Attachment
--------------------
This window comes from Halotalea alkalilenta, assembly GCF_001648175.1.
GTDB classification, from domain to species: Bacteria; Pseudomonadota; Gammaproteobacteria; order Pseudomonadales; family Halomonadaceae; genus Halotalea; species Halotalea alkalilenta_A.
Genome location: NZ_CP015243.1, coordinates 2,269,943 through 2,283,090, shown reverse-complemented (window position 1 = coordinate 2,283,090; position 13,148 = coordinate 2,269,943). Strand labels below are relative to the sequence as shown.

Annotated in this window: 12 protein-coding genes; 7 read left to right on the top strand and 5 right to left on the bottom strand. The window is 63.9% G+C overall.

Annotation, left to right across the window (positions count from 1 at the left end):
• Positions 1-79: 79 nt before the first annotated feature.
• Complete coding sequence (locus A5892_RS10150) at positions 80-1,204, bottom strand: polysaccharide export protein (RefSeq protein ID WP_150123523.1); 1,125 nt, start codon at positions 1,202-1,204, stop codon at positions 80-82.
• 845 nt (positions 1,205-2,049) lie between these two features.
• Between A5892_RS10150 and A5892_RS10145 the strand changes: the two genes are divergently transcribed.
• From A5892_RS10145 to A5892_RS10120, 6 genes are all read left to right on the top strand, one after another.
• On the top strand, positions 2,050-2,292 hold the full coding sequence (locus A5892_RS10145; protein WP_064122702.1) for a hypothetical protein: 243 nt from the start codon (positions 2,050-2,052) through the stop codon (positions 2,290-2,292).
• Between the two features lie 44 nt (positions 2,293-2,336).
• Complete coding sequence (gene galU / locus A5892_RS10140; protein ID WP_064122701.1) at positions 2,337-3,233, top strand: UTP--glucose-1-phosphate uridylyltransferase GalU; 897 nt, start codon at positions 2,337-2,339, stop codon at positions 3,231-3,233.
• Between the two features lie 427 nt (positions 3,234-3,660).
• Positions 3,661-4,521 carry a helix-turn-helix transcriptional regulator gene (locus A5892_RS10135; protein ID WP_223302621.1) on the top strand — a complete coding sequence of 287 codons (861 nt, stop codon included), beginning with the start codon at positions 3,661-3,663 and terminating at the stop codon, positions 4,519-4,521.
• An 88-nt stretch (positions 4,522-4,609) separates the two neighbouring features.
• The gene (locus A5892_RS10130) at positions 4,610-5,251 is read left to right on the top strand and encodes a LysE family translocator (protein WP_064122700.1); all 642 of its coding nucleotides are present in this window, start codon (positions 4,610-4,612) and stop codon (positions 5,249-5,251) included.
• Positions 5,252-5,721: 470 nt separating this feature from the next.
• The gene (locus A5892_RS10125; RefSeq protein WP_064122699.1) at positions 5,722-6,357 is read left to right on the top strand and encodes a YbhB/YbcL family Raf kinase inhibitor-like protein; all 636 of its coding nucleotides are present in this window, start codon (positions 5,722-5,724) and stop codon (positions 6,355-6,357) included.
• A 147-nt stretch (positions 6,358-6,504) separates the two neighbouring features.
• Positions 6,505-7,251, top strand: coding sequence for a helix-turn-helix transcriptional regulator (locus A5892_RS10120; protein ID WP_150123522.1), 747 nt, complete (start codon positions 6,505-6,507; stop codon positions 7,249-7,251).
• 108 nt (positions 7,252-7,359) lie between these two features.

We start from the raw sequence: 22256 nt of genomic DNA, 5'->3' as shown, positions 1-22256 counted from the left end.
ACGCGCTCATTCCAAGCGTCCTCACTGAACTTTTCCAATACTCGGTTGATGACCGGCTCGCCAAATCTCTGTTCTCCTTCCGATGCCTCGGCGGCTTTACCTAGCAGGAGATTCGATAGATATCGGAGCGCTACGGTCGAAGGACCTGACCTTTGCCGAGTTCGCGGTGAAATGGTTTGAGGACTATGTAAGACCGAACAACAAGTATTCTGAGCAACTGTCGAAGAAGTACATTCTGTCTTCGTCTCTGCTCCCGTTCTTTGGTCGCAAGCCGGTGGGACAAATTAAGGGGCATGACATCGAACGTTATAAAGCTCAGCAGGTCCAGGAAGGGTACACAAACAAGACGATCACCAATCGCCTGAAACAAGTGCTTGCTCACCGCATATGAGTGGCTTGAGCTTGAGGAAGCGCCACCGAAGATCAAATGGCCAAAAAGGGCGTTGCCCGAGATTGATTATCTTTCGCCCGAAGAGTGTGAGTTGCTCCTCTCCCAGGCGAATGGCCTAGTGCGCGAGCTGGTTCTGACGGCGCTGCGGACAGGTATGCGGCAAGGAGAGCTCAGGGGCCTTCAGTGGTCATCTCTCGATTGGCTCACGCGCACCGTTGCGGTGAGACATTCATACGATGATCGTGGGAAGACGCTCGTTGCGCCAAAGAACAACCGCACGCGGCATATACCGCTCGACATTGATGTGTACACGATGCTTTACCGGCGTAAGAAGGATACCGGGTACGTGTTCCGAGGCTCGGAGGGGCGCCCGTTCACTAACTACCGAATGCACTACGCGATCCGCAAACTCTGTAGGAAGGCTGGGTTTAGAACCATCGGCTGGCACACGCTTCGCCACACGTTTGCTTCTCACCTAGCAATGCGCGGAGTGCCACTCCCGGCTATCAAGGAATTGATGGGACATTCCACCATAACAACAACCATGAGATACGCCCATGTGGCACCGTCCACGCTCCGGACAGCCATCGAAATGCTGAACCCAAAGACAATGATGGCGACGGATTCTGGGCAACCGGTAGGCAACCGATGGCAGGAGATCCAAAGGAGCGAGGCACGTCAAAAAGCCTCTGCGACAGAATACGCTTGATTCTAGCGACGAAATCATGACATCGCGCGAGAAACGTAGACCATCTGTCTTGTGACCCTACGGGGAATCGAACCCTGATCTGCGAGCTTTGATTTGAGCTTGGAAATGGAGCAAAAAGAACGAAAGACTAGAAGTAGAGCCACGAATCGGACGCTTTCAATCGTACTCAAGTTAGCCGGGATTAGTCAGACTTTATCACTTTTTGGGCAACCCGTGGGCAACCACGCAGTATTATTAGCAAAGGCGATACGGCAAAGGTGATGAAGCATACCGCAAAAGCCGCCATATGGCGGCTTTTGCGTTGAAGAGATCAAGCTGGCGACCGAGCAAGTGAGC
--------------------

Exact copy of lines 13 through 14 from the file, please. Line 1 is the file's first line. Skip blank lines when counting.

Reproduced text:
• Complete coding sequence (gene galU / locus A5892_RS10140; protein ID WP_064122701.1) at positions 2,337-3,233, top strand: UTP--glucose-1-phosphate uridylyltransferase GalU; 897 nt, start codon at positions 2,337-2,339, stop codon at positions 3,231-3,233.
• Between the two features lie 427 nt (positions 3,234-3,660).